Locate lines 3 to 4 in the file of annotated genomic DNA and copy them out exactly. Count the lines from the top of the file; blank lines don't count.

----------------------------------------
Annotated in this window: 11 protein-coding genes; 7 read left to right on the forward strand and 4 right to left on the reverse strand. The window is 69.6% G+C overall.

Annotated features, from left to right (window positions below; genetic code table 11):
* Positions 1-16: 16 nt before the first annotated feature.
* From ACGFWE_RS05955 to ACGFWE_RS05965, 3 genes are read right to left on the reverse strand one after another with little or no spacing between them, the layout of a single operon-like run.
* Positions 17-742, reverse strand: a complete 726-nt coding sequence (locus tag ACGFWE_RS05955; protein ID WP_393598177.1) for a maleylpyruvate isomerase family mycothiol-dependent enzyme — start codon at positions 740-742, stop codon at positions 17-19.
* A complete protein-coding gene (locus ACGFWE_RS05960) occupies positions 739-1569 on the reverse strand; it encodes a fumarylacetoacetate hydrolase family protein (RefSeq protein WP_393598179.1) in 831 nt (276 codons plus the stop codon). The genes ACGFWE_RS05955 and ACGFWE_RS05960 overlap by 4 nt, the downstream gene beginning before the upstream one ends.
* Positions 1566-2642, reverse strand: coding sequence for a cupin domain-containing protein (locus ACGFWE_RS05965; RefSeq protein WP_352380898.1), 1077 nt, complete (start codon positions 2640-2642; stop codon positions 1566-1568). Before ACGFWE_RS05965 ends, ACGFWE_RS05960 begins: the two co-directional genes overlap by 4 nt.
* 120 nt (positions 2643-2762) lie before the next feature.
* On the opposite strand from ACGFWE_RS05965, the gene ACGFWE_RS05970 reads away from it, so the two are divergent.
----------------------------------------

* Positions 1-16: 16 nt before the first annotated feature.
* From ACGFWE_RS05955 to ACGFWE_RS05965, 3 genes are read right to left on the reverse strand one after another with little or no spacing between them, the layout of a single operon-like run.